It’s part of physiotherapy, and is not acupuncture.
What is Trigger Point Dry Needling?
Trigger point dry needling is physical intervention that uses dry needles to stimulate trigger points, diagnose and treat neuromuscular pain and functional movement deficits. 1
As the name implies, dry needling is primarily directed at myofascial trigger points.
Physical therapists around the world practice trigger point dry needling as part of their clinical practice and use the technique in combination with other physical therapy interventions. A high degree of kinaesthetic perception allows a physical therapist to use the needle as a palpation tool and appreciate differences in the density of those tissues pierced by the needle.
Although some people refer to trigger point dry needling as a form of acupuncture, it did not originate as part of the practice of traditional Chinese acupuncture. The difference being that there are distinct anatomical locations of myofascial trigger points within muscle tissue, whereas acupuncture points have point specificity on the body.
There is substantial medical literature on IMS and dry needling that has been subjected to peer review.
Many common diagnoses, such as achilles tendonitis, lateral epicondylitis, frozen shoulder, chrondromalacia patellae, headaches, plantar fasciitis, temporomandibular joint (TMJ) dysfunction, myofascial pain syndrome (MPS), and others, might in fact be the result of neuropathy, and associated myofascial trigger points.
Intramuscular therapy has been very successful for patients with chronic low back pain and sciatica symptoms. Shortening of the paraspinal muscles, particularly the multifidi muscles, can lead to disc compression, narrowing of the intervertebral foramina, and/or cause direct pressure on the nerve root, which subsequently would result in peripheral neuropathy and compression of super sensitive pain receptors, resulting in pain and dysfunction.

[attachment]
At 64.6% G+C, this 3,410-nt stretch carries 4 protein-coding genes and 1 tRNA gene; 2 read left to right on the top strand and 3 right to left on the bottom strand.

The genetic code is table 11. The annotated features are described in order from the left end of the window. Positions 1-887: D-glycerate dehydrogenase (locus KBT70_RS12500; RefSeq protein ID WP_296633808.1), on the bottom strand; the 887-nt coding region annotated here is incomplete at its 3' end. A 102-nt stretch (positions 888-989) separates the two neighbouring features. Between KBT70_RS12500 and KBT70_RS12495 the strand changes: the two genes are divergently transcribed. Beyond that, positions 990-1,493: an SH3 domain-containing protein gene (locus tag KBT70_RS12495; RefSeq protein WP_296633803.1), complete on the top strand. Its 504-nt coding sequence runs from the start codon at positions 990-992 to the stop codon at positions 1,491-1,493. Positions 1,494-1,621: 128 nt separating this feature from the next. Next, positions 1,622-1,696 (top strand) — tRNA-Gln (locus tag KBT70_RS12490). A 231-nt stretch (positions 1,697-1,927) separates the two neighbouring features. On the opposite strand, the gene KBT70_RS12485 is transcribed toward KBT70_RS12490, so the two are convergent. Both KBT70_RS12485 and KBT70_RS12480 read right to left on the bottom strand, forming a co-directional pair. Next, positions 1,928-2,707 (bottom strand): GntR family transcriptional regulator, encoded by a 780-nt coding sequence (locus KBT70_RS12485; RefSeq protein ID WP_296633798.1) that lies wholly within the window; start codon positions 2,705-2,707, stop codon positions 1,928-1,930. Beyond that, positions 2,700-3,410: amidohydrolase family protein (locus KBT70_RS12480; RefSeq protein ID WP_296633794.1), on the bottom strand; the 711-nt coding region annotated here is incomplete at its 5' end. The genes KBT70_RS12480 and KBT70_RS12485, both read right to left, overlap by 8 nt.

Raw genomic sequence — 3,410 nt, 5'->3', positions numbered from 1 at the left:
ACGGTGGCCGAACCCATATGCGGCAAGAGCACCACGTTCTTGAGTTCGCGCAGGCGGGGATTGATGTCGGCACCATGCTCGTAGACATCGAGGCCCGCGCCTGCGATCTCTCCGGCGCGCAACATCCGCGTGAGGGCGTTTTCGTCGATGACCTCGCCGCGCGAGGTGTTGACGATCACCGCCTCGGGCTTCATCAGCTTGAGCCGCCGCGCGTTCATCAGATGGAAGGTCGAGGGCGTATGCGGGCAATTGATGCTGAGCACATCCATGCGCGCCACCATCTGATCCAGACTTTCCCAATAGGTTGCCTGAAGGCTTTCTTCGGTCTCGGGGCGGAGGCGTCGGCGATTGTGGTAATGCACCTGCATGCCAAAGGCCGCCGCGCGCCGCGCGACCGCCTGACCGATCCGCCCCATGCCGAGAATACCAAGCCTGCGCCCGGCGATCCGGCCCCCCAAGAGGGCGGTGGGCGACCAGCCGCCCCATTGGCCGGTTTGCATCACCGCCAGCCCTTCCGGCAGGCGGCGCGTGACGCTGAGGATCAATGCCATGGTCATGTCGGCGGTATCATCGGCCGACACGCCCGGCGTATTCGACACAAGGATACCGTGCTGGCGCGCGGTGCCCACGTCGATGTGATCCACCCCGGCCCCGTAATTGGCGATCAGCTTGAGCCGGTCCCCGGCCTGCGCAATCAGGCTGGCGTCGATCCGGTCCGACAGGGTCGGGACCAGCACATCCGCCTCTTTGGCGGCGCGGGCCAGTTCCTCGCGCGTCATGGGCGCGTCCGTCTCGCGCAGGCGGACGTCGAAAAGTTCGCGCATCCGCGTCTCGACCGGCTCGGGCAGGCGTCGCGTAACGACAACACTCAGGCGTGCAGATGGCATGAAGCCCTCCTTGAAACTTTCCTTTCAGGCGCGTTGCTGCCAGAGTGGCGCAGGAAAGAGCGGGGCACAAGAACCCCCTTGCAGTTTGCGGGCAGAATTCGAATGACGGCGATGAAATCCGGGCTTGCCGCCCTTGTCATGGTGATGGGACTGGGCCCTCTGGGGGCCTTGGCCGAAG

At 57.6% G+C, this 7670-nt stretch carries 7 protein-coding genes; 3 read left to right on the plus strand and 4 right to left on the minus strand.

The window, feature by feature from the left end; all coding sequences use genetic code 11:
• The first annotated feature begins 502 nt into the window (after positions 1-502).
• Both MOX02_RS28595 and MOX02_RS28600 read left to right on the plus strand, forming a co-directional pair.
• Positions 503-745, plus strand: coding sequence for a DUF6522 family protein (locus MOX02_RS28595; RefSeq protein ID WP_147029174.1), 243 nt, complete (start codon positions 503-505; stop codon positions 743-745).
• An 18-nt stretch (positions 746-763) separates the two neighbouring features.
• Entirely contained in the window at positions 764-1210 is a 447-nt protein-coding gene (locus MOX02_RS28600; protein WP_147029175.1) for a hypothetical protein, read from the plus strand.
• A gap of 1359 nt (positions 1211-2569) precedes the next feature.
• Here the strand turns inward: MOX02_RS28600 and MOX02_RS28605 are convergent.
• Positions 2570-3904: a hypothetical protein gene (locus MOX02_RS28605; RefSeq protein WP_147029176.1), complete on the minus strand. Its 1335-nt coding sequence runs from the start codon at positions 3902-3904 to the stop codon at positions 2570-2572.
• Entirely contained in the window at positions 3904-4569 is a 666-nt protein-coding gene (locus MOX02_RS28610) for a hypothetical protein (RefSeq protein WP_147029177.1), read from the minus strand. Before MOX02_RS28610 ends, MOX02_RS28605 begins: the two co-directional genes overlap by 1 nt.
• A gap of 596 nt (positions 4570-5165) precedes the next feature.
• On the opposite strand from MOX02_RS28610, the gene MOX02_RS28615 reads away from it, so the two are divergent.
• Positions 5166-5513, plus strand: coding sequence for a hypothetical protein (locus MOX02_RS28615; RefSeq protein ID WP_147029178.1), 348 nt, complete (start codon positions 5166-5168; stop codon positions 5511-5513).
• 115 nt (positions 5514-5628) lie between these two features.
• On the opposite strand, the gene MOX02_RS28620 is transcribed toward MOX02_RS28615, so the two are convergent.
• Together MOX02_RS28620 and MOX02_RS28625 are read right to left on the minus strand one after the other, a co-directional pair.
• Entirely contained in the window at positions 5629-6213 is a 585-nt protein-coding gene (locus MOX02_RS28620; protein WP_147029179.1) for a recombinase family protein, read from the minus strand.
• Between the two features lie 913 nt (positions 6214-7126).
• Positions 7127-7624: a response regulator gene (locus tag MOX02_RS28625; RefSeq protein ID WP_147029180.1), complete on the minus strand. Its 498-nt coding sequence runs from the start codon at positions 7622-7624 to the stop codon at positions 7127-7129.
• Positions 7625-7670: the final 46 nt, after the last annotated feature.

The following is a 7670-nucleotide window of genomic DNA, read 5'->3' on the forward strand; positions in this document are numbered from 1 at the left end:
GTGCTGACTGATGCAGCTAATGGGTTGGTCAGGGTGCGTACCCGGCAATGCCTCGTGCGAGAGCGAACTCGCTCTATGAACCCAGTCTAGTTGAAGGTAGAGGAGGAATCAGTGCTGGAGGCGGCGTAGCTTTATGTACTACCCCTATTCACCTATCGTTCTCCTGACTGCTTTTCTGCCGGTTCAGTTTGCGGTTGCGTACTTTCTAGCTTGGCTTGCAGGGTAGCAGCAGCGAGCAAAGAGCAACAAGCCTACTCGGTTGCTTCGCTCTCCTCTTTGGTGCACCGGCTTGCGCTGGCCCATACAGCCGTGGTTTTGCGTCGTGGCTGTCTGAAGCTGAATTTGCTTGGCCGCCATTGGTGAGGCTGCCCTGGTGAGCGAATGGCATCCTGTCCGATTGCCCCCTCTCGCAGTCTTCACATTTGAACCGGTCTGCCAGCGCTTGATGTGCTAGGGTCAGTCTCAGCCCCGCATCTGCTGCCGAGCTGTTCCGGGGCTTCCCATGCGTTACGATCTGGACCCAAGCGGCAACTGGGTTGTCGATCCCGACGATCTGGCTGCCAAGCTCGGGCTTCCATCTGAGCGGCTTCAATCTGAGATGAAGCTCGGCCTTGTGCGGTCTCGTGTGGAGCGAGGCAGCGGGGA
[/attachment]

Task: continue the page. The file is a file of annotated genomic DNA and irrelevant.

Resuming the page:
In layman’s terms, the treatment uses acupuncture needles, to target specific muscles that have contracted and become shortened. These shortened muscles compress and irritate the nerves. This treatment can greatly reduce tightness and pain, while increasing flexibility and range of motion.
The treatment involves dry needling of affected areas of the body without injecting any substance. The needle sites can be targeted at the site of taut, painful muscle bands, and/or can be near the spine where the nerve root may have become irritated and super-sensitive.
An important note is needling of a normal muscle is painless. In contrast a shortened, muscle will ‘grasp’ the needle and produces a cramping sensation. Intramuscular dry needling can reduce pain and soften these trigger points, while increasing flexibility and range of motion.
IMS AND FUNCTIONAL DRY NEEDLING VISIT FEES
Initial visit is $95. Consecutive visits are $90. Premium assistance user fee is $35, and ICBC user fee is $45.
Who has access?
Everyone in BC has direct access to physiotherapy services. As a result, a doctor’s referral is not necessary. However, we recommend you consult your physician. In most cases, this will promote a team approach to your rehabilitation. When a private insurance group such as ICBC is involved, an initial referral is useful.
Those on Premium Assistance and with an active Medical Services Plan are entitled to 10 visits per year. A user fee of $25 ($35 with Boyd Glyn-Williams, who combines acupuncture with physiotherapy) per visit is payable at the time of the visit. Patients with active ICBC coverage pay a $35 fee at the time of each visit. Registered First Nations’ members are charged a $25 user fee ($35 with Boyd) each visit. The private fee is $85 for the first session and $80 for each consecutive one. The length of the session varies depending on the complexity of the problem being treated, the number of necessary modalities, and the duration of educational sessions specific to the injury. Please note that in most cases treatments rendered at this Clinic exceed the standard clinical time.